Iodine is an essential trace element in our diets and plays an important role in normal growth and development. Iodine deficiency is a significant public health problem worldwide1,2. It effects 2 billion people worldwide, and recently prevalence in the UK has increased, particularly among adolescent females and pregnant women3,4.
The Function of Iodine
Iodine is important for our thyroid functioning because it is involved in the synthesis of two thyroid hormones, T3 and T4, by the thyroid gland5. These are important in the controlling metabolism and for growth and development as well as in the development of the central nervous system and brain in foetus and children6,7.
Food Sources of Iodine
Dairy products, such as cow’s milk, yoghurt and cheese are our main dietary sources of iodine. Other good sources include; fish, shellfish, eggs and meat8. Smaller amounts of iodine can be found in some plant foods such as cereals and grains, however, levels vary depending on the geographical location of where they are grown9. Other plant-based foods such as fruits and vegetables can generally be poor sources of iodine10.
Whilst now some milk alternatives are fortified with iodine, research indicates they are still in the minority11,12, so it is important to read the food labels to check if they are fortified with iodine if consuming a more plant-based diet8.
Some countries add iodine to salt, “iodised salt”. Although it is possible to buy in some supermarkets, it is not commonly available in the UK8. Furthermore, the Government recommend to resultant intake, therefore it is not recommended to rely on iodised table salt as a way of increasing iodine intake8,13.
Iodine deficiency may result in inadequate production of thyroid hormones, having adverse effects on growth and development14. These effects can be grouped into an umbrella term, iodine-deficiency disorders14. Severe iodine-deficiency disorders can cause cretinism, characterised by severe learning disability and deafness14,15. Chronic low dietary intake of iodine will cause our thyroid to work harder to try and make the amount of thyroid hormones we need, causing our thyroid to increase in size to trap the iodine, this is called a “goitre”8,14,15.
Iodine-deficiency disorders in the UK were eradicated in the 1960’s due to the increase in milk-iodine concentration and increase in milk consumption, and so visible goitres are not commonly seen in the UK16. However, as indicated earlier, a UK national survey in 2011 found than there is an increase in mild iodine deficiency seen in adolescent girls and women of child-bearing age3,4.
Low dietary iodine may be due to low dairy or fish intake for example as consuming a plant-based diet, or due to living in an area with low iodine in soil for example living >100miles from the Ocean8,9.
Iodine Dietary Recommendations
For people over the age of 12 years old, the recommended iodine required is 150µg per day17.
For pregnant and breastfeeding women, the recommended iodine required is 150-250µg per day17. This increase during pregnancy and breastfeeding is to facilitate an increase in thyroid hormone production in the foetus or baby, to balance any potential losses from the mother and to supply to foetus with iodine so it can produce its own thyroid hormones after thyroid onset mid-gestation8,18.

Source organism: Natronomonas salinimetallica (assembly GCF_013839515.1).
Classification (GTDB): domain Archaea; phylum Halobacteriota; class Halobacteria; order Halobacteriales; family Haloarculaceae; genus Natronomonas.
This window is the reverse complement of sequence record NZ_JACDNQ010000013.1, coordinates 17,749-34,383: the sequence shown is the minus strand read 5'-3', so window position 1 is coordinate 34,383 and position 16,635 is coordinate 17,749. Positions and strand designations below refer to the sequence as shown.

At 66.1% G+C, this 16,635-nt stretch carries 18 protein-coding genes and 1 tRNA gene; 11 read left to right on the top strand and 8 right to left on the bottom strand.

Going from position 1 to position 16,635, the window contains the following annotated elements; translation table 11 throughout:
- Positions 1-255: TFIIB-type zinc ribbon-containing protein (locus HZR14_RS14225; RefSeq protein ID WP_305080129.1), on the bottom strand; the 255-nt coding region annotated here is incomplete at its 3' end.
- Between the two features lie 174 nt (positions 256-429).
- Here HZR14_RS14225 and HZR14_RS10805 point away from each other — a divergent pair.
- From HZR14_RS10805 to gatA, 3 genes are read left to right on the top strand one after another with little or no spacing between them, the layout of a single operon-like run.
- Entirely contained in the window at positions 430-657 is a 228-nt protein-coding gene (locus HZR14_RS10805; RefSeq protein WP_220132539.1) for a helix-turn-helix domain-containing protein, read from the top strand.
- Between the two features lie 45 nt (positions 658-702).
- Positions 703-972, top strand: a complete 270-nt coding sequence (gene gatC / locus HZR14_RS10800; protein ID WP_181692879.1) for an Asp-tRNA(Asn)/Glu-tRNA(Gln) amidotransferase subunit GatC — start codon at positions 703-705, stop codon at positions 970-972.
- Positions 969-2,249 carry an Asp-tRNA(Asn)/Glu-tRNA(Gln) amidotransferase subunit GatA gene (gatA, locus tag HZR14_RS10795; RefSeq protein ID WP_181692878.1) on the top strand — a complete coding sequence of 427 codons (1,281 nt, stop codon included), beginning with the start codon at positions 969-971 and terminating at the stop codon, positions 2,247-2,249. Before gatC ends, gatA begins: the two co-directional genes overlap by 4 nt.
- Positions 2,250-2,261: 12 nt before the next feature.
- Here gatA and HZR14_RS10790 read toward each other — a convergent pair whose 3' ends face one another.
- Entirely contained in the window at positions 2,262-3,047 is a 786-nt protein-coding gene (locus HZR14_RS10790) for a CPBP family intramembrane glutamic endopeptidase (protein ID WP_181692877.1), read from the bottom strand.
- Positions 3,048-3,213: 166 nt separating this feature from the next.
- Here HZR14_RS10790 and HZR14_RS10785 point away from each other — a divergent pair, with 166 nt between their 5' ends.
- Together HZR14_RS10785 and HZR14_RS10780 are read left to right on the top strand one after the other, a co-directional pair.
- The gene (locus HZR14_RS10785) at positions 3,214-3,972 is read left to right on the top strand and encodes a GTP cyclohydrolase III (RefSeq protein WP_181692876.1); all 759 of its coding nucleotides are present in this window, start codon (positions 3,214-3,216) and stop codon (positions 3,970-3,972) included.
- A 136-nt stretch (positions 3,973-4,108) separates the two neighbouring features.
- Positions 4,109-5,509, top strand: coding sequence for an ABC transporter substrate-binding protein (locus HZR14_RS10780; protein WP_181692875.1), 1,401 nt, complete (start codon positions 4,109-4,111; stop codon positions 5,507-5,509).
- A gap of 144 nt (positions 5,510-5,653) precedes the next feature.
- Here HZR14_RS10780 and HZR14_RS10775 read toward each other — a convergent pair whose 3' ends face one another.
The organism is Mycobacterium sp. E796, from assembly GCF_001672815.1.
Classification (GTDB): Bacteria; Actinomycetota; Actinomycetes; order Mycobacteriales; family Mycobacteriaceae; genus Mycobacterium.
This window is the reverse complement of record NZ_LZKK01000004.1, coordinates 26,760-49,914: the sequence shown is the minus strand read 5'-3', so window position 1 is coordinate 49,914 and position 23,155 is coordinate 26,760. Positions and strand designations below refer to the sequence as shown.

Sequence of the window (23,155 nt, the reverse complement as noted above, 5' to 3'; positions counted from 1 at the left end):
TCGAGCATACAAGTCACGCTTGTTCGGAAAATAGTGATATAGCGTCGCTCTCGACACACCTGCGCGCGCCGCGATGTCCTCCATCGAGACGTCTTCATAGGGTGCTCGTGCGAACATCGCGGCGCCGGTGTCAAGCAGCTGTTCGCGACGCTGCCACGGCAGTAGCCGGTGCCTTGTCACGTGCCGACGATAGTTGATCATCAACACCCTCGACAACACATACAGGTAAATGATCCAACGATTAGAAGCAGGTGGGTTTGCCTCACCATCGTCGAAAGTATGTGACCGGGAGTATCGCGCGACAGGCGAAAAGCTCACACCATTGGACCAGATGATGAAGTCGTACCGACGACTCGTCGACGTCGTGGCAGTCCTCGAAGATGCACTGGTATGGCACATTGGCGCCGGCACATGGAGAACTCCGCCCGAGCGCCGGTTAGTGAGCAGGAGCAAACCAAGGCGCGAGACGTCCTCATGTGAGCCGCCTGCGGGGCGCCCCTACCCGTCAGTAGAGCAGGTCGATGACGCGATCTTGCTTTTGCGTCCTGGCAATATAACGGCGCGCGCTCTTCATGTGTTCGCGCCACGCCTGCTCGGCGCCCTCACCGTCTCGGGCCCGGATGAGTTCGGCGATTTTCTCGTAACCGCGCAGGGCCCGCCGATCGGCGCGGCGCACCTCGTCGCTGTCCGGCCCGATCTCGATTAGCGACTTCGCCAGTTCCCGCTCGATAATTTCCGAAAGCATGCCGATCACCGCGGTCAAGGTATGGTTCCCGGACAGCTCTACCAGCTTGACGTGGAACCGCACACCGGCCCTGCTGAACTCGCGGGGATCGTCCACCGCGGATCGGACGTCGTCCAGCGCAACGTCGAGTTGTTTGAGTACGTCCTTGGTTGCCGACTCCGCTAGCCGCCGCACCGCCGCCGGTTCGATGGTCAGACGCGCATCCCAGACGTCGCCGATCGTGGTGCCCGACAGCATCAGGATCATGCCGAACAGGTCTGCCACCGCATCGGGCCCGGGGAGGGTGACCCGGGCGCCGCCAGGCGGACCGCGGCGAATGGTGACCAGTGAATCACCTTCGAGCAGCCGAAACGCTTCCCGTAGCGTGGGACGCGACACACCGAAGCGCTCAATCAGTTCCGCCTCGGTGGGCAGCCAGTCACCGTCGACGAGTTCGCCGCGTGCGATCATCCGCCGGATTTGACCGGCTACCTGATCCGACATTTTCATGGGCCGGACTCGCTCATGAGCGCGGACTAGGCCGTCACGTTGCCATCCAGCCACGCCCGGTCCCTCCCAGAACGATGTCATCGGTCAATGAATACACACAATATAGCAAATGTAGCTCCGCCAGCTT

There is currently no official recommendation in the UK for adults or pregnant women to take an iodine supplement, it is advised where possible to reach the iodine recommendations through our diets, and most adults following a balanced diet including dairy products and fish should be able to meet the recommendations9.
An iodine supplement may not be required during pregnancy if intake is adequate before and during pregnancy. Some pregnancy supplements do contain iodine, make sure that it does not provide more than 150mcg of iodine as the rest can be met through iodine8,9.
For further information about supplements, you can refer to the BDA fact sheet on iodine here.
It is possible to consume too much iodine and this can cause thyroid problems. Every person is different, but for the general population the guide is to not exceed 600mcg/day of iodine. People with thyroid disease or iodine-deficiency disorders may be affected differently, so check with a GP before taking supplements. Also be aware of kelp and seaweed which are food sources very rich in iodine and may lead to excessive iodine intake8,19.
• British Dietetic Association. Iodine: Food Fact Sheet8
• National Health Service. Vitamins and Minerals – Iodine9
• Iodine Global Network. The Iodine Blog20
Overall, if you are someone at increased risk of iodine deficiency, for example adolescent girls and women of child-bearing age or consuming a largely plant-based diet, check the labels of food products to see if and how much iodine is listed in the nutritional tables. You can contact a registered nutritionist, dietitian, or your GP for further advice.
This blog post was written by Emilia Fish, a registered associate nutritionist, Food Science and Nutrition BSc graduate and current Clinical and Public Health Nutrition MSc student at UCL. She has worked in several nutrition internship roles, has experience in Food Science labs and enjoys sharing simple, evidence-based nutrition on @nutritionnourishment. Emilia enjoys sharing others nutrition journeys in her podcast, The Nutrition Nourishment Podcast: Sharing Our Journeys.
Additional references to support this blog.
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